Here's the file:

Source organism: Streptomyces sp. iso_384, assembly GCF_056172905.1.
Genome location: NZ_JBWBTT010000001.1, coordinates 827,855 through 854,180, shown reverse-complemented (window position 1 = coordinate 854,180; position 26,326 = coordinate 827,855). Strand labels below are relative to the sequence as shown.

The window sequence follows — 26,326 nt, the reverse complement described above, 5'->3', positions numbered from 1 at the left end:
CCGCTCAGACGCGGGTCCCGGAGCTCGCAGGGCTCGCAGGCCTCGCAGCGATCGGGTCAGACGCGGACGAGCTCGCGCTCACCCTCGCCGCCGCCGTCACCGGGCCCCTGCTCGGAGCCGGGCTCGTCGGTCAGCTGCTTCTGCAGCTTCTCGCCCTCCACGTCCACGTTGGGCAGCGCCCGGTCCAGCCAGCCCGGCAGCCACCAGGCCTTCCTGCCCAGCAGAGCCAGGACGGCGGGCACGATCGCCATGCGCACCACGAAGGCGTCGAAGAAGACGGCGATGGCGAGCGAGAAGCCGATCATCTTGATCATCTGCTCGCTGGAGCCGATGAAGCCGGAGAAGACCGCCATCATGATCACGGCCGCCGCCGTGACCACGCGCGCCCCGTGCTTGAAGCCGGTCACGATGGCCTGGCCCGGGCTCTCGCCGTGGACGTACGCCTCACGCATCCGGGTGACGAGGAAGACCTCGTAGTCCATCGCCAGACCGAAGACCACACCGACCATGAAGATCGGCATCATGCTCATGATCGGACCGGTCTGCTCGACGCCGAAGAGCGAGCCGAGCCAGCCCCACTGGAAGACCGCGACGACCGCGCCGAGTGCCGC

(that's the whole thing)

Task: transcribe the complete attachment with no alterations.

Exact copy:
Source organism: Streptomyces sp. iso_384, assembly GCF_056172905.1.
Genome location: NZ_JBWBTT010000001.1, coordinates 827,855 through 854,180, shown reverse-complemented (window position 1 = coordinate 854,180; position 26,326 = coordinate 827,855). Strand labels below are relative to the sequence as shown.

The window sequence follows — 26,326 nt, the reverse complement described above, 5'->3', positions numbered from 1 at the left end:
CCGCTCAGACGCGGGTCCCGGAGCTCGCAGGGCTCGCAGGCCTCGCAGCGATCGGGTCAGACGCGGACGAGCTCGCGCTCACCCTCGCCGCCGCCGTCACCGGGCCCCTGCTCGGAGCCGGGCTCGTCGGTCAGCTGCTTCTGCAGCTTCTCGCCCTCCACGTCCACGTTGGGCAGCGCCCGGTCCAGCCAGCCCGGCAGCCACCAGGCCTTCCTGCCCAGCAGAGCCAGGACGGCGGGCACGATCGCCATGCGCACCACGAAGGCGTCGAAGAAGACGGCGATGGCGAGCGAGAAGCCGATCATCTTGATCATCTGCTCGCTGGAGCCGATGAAGCCGGAGAAGACCGCCATCATGATCACGGCCGCCGCCGTGACCACGCGCGCCCCGTGCTTGAAGCCGGTCACGATGGCCTGGCCCGGGCTCTCGCCGTGGACGTACGCCTCACGCATCCGGGTGACGAGGAAGACCTCGTAGTCCATCGCCAGACCGAAGACCACACCGACCATGAAGATCGGCATCATGCTCATGATCGGACCGGTCTGCTCGACGCCGAAGAGCGAGCCGAGCCAGCCCCACTGGAAGACCGCGACGACCGCGCCGAGTGCCGC